Desiree Verdejo has been on the lips of every beauty editor since launching her brand Hyper last fall. A former lawyer turned beauty boutique owner and entrepreneur, she understands that women of color often have their needs unmet when it comes to their unique skincare concerns.
Kitiya King understood the importance of 10-free nail lacquer long before her competitors got on board. Her clean, luxury, vegan brand Mischo Beauty offers high-performance hues without the toxic junk we all want to avoid.
Love & Hip Hop star Yandy Smith-Harris has always proven herself to be a mover, shaker, and straight-up money maker. She puts just as much hustle into her skincare brand Yelle as she does all her other business ventures. She believes great skin care should be luxe and affordable.
Alicia Scott started her career in the fashion world. It didn't take long for her to notice the lack of shade ranges available at runway shows and photoshoots. Frustrated that there weren't better options for us, she decided to create them herself and launched Range Beauty.
Quon Wilson will teach you how to put your false lashes on properly to avoid damage to your natural hair. She can also teach you how to lift your head and command the room, which is at the core of her brand Quon's Eyes. She's an advocate for women shattering ceilings, period!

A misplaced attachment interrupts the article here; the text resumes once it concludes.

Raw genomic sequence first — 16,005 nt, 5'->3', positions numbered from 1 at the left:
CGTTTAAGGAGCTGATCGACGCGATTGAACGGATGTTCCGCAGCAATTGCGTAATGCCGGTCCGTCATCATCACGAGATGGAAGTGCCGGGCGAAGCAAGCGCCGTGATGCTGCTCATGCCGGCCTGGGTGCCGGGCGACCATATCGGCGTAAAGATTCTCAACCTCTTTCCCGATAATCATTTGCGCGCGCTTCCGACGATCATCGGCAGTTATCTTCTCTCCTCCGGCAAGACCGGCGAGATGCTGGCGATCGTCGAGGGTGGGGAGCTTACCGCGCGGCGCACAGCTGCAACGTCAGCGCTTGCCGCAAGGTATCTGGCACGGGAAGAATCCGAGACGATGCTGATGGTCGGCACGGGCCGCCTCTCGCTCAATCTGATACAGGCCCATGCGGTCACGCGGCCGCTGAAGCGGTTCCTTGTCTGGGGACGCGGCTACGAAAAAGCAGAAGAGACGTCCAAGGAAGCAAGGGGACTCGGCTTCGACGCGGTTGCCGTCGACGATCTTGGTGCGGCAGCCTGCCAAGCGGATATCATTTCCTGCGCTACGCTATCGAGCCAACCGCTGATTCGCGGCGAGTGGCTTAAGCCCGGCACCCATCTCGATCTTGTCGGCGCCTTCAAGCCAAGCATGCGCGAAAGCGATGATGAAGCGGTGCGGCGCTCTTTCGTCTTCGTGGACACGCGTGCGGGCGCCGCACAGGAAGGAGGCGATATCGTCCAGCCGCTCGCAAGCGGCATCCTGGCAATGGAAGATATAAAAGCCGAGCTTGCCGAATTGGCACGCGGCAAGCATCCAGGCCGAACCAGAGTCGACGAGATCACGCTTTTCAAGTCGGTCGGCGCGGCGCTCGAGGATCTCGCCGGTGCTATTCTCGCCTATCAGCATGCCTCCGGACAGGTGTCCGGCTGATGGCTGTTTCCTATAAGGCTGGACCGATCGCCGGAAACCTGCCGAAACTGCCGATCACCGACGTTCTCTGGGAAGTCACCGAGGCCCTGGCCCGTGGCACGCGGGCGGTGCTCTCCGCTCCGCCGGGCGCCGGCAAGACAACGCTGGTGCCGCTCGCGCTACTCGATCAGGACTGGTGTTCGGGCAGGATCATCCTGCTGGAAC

Another brand with the goal of making health and beauty simple for people of color, Bevel has been a go-to for all things shaving for Black men. While there's been much speculation about whether Bevel is still a Black-owned brand, founder, CEO, father, brother, husband and leader Tristan Walker is still at the helm of the brand. We Stan.
After dealing with her own skin conditions and flare ups due to stress, Ebony Clay was on the hunt for an effective solution. Soon after, she launched Kayaire, a skincare line that uses the benefits of CBD to treat ailments for people of all skin tones.
Marla Rene Skincare founder Marla Rene is a mother, a candle lover, and a DIYer. When it comes to beauty, her approach is to help women feel good as their authentic selves. "Hopefully, our line will help with any skincare insecurities that hinders us from feeling fierce, whether it's acne scarring, uneven skin tone or fine lines and wrinkles," she says.